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Rite of passage: Strange world

I’m sitting in my office, thinking about what a strange world we live in as I try to fix our website. Our link to the country of Panama isn’t working. We’ve tried to fix it in-house, but it’s way above my skill level. I have trouble just getting around on the interwebby thingamajig.

I went to Google to see if I could get some help, and sure enough, I found a company that, for a reasonable price, offered to see what they could do. Based in Israel, this company’s three employees have an office in South Korea. I sent them my problem, but they passed it on to someone they thought could handle it better. So now I’m working with a guy in the Dominican Republic, trying to resolve our issues.

If you think about it, it does seem strange: An American ministry that works in Panama and many other countries, using an Israeli company, whose office is in South Korea, but they outsourced the problem to someone in the Dominican Republic. How small the world has become.

When I was a young boy, our family lived in a rural community outside of Kansas City, Missouri. Our elementary school was so small we had two grades in one classroom. One day, we had a field trip: the Holy Grail to a young boy. First, you got out of class for a day. Second, you got to experience something new and wonderful.

For this field trip, we were going to Kansas City to ride on a train pulled by a steam engine and then to see the movie “How the West Was Won” featuring the same train. I remember standing in line with my best friend, Jerry, both giddy as we waited to climb onto that big yellow school bus. We brought our own lunches to eat on the train. Do you know how hard it is for a young boy to wait until lunchtime when his mom has packed a Hostess cupcake? But that day, I managed to do it.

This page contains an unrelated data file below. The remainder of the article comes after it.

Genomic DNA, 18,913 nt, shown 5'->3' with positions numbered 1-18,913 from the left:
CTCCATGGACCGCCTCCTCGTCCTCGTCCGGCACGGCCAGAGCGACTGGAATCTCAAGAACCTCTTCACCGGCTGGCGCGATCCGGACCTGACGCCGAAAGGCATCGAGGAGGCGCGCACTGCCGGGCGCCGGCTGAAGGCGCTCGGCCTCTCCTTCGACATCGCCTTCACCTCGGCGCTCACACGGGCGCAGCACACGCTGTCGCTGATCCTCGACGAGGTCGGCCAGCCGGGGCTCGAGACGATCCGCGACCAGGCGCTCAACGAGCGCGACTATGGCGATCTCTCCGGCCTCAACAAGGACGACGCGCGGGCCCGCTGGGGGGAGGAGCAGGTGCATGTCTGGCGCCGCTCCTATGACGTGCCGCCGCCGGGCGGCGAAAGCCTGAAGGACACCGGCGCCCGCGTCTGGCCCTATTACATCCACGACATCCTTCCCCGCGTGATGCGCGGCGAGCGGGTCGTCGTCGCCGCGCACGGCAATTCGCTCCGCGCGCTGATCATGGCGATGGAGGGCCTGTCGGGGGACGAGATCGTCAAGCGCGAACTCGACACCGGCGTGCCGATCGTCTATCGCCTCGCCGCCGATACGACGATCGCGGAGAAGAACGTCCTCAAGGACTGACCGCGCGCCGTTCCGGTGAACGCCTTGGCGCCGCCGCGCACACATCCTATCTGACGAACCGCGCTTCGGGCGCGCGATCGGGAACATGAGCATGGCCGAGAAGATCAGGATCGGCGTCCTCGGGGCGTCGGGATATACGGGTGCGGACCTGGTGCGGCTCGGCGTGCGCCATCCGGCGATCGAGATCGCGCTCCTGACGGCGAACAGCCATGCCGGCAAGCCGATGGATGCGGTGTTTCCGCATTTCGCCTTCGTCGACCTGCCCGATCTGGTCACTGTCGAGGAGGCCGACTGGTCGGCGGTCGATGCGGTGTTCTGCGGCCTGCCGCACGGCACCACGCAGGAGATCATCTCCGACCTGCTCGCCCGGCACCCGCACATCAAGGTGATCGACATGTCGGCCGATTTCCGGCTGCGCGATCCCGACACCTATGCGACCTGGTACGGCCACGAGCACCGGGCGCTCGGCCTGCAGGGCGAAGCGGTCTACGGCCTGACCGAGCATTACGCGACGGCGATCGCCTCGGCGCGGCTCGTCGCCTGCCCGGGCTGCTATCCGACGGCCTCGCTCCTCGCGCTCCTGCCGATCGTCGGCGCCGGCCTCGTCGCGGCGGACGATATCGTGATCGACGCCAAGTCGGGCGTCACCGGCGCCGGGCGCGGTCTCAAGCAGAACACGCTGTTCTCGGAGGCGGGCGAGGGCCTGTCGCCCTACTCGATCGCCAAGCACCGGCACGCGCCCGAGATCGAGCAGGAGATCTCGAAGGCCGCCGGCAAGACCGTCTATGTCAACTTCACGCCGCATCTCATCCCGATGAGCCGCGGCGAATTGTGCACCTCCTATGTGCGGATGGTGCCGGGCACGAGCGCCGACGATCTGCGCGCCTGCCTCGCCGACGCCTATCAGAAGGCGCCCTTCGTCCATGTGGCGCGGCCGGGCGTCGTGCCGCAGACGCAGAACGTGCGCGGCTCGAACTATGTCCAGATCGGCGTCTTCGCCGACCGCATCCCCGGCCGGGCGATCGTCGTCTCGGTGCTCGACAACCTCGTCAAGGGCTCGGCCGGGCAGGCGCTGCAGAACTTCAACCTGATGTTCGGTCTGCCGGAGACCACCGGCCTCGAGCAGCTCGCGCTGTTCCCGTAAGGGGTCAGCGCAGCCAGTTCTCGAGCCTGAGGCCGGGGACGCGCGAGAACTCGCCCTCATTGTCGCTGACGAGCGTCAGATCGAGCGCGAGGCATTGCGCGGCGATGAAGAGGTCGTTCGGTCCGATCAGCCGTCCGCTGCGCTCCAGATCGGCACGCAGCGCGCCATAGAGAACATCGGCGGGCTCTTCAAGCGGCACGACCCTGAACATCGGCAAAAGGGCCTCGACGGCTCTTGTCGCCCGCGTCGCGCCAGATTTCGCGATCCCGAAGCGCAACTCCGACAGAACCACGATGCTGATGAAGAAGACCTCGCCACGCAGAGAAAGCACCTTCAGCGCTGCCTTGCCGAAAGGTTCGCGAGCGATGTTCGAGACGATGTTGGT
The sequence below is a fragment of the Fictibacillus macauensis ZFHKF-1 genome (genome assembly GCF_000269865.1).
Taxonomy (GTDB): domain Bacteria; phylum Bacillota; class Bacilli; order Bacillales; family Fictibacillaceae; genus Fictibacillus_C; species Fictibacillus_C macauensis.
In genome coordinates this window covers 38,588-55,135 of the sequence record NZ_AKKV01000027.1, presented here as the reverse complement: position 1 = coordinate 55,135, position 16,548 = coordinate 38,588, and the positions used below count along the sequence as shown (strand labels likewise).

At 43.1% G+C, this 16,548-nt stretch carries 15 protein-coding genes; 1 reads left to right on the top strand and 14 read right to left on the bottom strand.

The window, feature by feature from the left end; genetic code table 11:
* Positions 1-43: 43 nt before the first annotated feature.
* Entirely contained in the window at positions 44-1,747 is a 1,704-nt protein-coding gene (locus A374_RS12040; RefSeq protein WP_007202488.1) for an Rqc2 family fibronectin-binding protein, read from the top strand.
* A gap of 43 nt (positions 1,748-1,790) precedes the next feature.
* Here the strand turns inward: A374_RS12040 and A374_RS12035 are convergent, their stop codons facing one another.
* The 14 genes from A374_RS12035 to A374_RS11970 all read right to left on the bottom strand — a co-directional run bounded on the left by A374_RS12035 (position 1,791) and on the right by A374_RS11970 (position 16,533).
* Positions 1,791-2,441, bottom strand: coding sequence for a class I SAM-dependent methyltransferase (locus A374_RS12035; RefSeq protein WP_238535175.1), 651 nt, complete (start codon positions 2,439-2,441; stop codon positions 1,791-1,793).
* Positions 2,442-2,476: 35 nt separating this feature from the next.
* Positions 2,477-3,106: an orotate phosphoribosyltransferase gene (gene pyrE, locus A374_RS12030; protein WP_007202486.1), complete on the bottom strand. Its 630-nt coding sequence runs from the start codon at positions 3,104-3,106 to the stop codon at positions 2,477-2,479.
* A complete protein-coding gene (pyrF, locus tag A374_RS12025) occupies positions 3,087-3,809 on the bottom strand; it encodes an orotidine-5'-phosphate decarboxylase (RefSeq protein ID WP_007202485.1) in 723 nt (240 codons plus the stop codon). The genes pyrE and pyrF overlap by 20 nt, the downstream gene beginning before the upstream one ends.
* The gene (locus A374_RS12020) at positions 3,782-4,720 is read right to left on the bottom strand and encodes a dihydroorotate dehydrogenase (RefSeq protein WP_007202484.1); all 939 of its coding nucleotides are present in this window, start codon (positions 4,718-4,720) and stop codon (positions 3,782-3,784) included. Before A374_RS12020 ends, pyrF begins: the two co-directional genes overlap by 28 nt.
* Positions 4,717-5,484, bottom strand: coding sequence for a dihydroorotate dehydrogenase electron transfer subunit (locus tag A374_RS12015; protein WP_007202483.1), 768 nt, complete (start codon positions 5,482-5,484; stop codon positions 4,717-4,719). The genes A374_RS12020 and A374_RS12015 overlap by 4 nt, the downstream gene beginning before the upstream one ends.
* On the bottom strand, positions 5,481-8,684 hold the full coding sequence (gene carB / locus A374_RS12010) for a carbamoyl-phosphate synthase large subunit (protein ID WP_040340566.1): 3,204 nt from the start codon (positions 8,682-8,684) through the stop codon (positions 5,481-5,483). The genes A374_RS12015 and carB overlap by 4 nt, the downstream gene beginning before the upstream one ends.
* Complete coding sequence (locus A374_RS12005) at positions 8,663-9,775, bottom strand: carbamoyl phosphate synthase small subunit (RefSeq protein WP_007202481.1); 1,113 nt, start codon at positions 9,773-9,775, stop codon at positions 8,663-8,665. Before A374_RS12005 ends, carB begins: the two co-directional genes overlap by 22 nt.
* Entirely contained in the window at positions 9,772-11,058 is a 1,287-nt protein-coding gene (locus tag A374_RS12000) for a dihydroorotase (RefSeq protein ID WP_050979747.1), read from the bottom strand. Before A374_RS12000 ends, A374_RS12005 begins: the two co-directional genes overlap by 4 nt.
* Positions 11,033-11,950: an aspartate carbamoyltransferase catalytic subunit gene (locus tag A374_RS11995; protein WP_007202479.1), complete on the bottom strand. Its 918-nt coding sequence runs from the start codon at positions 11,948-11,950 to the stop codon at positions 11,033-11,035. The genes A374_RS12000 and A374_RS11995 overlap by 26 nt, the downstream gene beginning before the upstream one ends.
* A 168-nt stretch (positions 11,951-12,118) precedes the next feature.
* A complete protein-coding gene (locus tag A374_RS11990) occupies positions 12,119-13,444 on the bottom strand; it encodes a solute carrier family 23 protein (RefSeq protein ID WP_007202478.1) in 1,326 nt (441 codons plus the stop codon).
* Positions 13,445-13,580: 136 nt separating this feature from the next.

As our bus pulled into the train station, my anticipation increased. I watched the trains, knowing I would soon be boarding one of those cars. In a few moments, we were loaded onto the train. It lurched forward, and I was thrilled. I looked out of the window, watching the scenery go by faster and faster and listening to the click-clack of the steel wheels as they rumbled down the rails. The train ride wasn’t very long, just long enough to eat your lunch.

After the ride, we went to see the movie. Filmed in a process called “Cinerama,” it was shown on a curved, three-projector screen. This was by far the best day of my elementary school career: a road trip, trains, Hostess cupcakes, a movie with cowboys and horses… what an adventure!

Looking back on that long journey from our school to the train station, I realize it wasn’t even 30 miles. As I have grown older, my perspective has shifted, but my sense of wonder hasn’t.

The other day, I was reading the Bible and thinking about Jesus and how He took His disciples on field trips. What was it like to walk with Him as a crowd surrounded Him, and He felt a lady touch him who had been sick for a long time? What was it like to watch as He healed her?

What was it like to be with Jesus on the day He raised Lazarus from the dead? What was it like the day He told the tax collector to come down from a tree, for He was going to His house today? Did the people have a sense of wonder when Jesus told a lame man to get up and walk—and he did? Did they ever get tired of seeing Him show compassion?

Taking field trips with Jesus must have been fantastic. But do you know He has never stopped asking us to go on His field trips? “Do you not say, ‘Four months more, then comes the harvest’? But I tell you, look around you, and see how the fields are ripe for harvesting” (John 4:35). And Jesus used His field trips to talk about the fields. Go figure.

It is a small world, and it is getting smaller. With the advent of technology, we can share the gospel in Israel, South Korea, the Dominican Republic or anyplace in the world. With the speed of travel these days, we can access the most remote places.

So what’s the problem? The problem is that most of us no longer take field trips with Jesus. If you don’t accept the invitation He extends, you’ll never see the fields ripe for harvesting. And that’s worse than forgetting your Hostess cupcake.

Walker Moore

Author: Walker Moore

View more articles by Walker Moore.

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